OPEC has taken the decision to cut production by 2 million barrels per day from its August target, amid growing concerns over weak pricing.
There had been speculation going in to today’s Vienna meeting of a 1-1.5mn bpd cut.
OPEC said it had taken the decision in light of the uncertainty around the global economy and the oil market outlook. The producer group, and OPEC+, took the decision to “enhance the long-term guidance for the oil market”.
The countries took the step to cut production in order to be “proactive, and pre-emptive”.
US President Joe Biden expressed disappointment at OPEC’s move, describing it as “shortsighted”. The cut will “have the most negative impact on lower- and middle-income countries that are already reeling from elevated energy prices”.
The statement went on to say the executive would “consult with Congress on additional tools and authorities to reduce OPEC’s control over energy prices”.
WTI and Brent moved up on the news.
Russia and Saudi Arabia both committed to cutting 526,000 bpd. This would put both countries at 10.478mn bpd. Iraq will cut 220,000 bpd and the United Arab Emirates 160,000 bpd.
Quilter Cheviot equity analyst Jamie Maddock said the decision to cut production would have consequences.
“We are currently witnessing a globally co-ordinated strategic oil reserve release, predominantly from the US, that aims to push the price of oil down and help consumers at a time when inflation has surged and the cost of living has intensified. This is ongoing, but this new cut in supply could mean that the benefits of this programme are negated if this move is fully implemented.”
Balancing the books
The White House statement said the Strategic Petroleum Reserve (SPR) would release another 10mn barrels next month. These will continue “as appropriate to protect American consumers and promote energy security”.
The OPEC statement reaffirmed the April 2020 decisions around market management and extended the declaration of co-operation until the end of 2023.
It also said the compensation period would now run until March 2023. This allows those countries that have produced too much or too little to shift those volumes around, providing scope for additional output changes.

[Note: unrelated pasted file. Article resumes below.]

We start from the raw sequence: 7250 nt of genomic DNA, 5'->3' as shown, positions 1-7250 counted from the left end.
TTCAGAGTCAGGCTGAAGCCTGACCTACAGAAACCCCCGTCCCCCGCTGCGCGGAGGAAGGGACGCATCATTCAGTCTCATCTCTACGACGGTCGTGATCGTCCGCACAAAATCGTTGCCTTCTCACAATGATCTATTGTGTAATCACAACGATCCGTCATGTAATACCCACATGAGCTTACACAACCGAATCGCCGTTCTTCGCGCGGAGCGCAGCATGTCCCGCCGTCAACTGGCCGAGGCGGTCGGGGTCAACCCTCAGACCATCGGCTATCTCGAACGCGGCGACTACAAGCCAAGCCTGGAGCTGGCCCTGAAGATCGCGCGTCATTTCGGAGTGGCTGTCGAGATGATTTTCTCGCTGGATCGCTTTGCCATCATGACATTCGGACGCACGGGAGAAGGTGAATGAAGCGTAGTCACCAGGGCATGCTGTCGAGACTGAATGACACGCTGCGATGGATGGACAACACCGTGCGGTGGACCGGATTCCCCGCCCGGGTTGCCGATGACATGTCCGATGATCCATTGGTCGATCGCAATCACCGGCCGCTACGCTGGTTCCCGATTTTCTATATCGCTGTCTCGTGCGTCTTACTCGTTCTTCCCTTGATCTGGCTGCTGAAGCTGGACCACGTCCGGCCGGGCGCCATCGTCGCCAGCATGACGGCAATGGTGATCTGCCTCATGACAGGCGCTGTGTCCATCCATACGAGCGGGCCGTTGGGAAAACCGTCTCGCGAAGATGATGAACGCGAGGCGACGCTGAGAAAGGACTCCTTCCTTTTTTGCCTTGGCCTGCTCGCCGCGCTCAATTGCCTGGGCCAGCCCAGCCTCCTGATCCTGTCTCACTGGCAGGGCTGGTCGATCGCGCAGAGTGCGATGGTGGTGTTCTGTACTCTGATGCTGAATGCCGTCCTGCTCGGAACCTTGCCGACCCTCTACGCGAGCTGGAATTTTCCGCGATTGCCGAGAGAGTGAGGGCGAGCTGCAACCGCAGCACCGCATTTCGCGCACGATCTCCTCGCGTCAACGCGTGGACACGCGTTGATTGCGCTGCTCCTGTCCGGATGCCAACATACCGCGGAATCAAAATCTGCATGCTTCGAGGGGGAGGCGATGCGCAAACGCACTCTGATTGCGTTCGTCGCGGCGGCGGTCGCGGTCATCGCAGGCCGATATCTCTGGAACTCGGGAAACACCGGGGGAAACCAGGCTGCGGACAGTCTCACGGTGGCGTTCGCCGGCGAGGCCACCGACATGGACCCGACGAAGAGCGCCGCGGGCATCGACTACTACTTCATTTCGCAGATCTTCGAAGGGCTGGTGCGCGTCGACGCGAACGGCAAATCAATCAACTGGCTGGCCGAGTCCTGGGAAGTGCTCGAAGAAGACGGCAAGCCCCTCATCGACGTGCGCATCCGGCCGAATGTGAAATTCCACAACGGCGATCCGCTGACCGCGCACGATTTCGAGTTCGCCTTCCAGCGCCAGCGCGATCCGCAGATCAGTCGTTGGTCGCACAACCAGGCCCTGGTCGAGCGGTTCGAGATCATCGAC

Angola and Nigeria technically committed to cuts from their quotas, even while neither has managed to reach it this year. Nigeria will cut to 1.74mn bpd and Angola to 1.46mn bpd, the OPEC document said.
Angola’s production has hovered around 1.19mn bpd this year, while Nigeria recently dropped below 1mn bpd.
The group went on to say it would hold a ministerial meeting on December 4. The meeting will come the day before Europe moves to impose additional restrictions on Russian oil exports.
The European Union has banned seaborne Russian crude as of December 5. It is also working with plans for a price cap on Russian oil.
Maddock noted the EU’s shipping insurance restrictions on Russian crude towards the end of the year and into early 2023. “Despite its noble ambitions, this will likely have an impact on output and thus also hit supply at a time when OPEC is cutting and thus pushing prices higher.”
The analyst said the oil price was likely to “remain elevated and volatile for some time to come”.
Rystad Energy, in a note before the outcome was announced, said a cut of 1.5mn bpd would drive prices “close to $100 per barrel”.
The EU will go on to ban diesel supplies from Russia as of February 2023. This will also be a major test of economic resolve.
Updated at 4:40 pm with US response to OPEC’s move.